But no…people are greedy and want tens of millions of dollars because they spilled hot coffee on their own lap, claiming they didn’t know how hot it was. Sorry if I come off strong, but frivolous lawsuits are one of my pet peeves.

  31. Rippleeffect says:

    Tape worms are getting more common here in the States which in unfortunate since most Doctors are aware, or just flat out deny that a patient could have one.

    My sister suspected that she had a tape worm for about two years. She ate a TON, but couldn’t ever gain weight, never got over 100lbs. She saw several doctors over her concern, each one denying that she might have one. Would always say that it can’t happen in the US, it only happens in 3rd world countries, blah blah, Well, She took it into her own hands and tried a few herbal treatments. In about 3 months, she passed a 14ft tape worm. Took several days to pass, but all the pieces combined to about 14ft.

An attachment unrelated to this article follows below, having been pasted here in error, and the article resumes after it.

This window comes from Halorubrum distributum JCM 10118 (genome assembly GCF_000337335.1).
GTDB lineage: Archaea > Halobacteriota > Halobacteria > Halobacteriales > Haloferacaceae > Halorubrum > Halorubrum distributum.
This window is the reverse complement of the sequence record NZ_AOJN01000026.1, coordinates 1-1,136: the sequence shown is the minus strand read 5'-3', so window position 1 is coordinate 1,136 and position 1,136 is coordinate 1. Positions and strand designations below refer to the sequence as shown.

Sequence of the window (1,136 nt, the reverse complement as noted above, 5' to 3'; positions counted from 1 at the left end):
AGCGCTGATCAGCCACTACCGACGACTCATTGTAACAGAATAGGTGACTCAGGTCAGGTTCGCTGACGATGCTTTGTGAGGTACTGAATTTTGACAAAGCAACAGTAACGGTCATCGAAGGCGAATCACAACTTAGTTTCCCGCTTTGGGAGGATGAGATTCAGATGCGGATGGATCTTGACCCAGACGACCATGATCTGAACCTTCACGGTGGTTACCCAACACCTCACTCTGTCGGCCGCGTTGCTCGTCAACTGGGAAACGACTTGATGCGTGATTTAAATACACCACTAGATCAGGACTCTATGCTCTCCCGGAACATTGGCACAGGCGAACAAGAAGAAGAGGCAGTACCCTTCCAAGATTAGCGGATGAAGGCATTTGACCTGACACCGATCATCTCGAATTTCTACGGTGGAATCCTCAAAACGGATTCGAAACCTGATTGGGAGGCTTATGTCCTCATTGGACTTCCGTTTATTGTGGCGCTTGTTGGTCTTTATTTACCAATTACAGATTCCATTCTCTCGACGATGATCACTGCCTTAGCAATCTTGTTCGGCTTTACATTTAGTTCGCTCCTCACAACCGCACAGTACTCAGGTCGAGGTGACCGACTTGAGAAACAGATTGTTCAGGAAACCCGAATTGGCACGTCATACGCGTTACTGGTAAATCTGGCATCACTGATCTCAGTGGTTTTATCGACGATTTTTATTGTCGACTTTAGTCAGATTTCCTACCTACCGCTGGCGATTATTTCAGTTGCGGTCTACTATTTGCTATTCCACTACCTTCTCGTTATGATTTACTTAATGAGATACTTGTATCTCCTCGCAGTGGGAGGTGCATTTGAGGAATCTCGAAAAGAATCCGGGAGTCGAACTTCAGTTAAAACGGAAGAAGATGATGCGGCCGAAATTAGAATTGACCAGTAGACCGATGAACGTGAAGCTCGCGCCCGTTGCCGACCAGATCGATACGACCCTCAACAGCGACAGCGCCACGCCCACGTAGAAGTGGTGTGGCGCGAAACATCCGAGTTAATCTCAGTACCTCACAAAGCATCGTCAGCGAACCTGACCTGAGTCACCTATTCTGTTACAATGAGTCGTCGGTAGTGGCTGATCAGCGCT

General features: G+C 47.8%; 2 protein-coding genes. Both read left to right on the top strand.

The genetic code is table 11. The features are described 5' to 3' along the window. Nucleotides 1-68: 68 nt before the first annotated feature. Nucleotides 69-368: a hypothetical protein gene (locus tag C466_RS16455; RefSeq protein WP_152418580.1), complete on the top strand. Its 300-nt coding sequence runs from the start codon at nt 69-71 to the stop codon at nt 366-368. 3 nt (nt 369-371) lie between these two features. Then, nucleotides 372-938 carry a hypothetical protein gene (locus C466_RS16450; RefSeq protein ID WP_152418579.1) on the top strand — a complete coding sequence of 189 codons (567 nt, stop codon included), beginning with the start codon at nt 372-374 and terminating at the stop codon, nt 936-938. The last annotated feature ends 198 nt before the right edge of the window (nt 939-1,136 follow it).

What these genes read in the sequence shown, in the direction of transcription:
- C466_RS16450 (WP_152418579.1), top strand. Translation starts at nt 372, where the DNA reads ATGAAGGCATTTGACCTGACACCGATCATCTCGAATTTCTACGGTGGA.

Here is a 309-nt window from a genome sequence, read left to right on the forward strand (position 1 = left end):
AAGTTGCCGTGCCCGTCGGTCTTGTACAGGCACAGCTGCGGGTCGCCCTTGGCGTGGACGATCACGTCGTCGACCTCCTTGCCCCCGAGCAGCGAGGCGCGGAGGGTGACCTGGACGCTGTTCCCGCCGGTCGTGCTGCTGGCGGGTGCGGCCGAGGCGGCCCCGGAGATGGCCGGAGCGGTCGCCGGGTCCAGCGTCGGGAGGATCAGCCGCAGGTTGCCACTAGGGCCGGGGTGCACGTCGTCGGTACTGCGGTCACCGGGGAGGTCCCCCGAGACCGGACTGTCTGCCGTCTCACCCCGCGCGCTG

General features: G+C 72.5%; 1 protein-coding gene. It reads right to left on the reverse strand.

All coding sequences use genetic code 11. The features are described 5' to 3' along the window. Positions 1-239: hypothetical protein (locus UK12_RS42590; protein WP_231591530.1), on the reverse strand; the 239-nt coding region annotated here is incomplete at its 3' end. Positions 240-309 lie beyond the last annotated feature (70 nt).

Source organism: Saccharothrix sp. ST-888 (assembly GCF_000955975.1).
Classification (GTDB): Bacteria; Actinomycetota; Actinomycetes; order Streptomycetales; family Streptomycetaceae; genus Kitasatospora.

Gross story, I know, but its important to realize that we aren’t immune to these sorts of problems just because of where we live. As best as we can tell, it probably came from produce.

    It takes a long time for you to develop a full sized tape worm after injesting the eggs. I have a feeling that this guy got it from somewhere else and is just looking to blame someone with money, despite the fact that the evidence points to undercooked fish. (think he only ate fish at one place in the past few years?)

  32. Rippleeffect says:

    @Rippleeffect: WTB edit button. Should have read as “doctors are unaware”

  33. kepler11 says:

    a related point –

    Whether or not you believe this guy got the tapeworm from that meal, or something else, do you think he should be able to win a lawsuit based on saying that he got the tapeworm from them?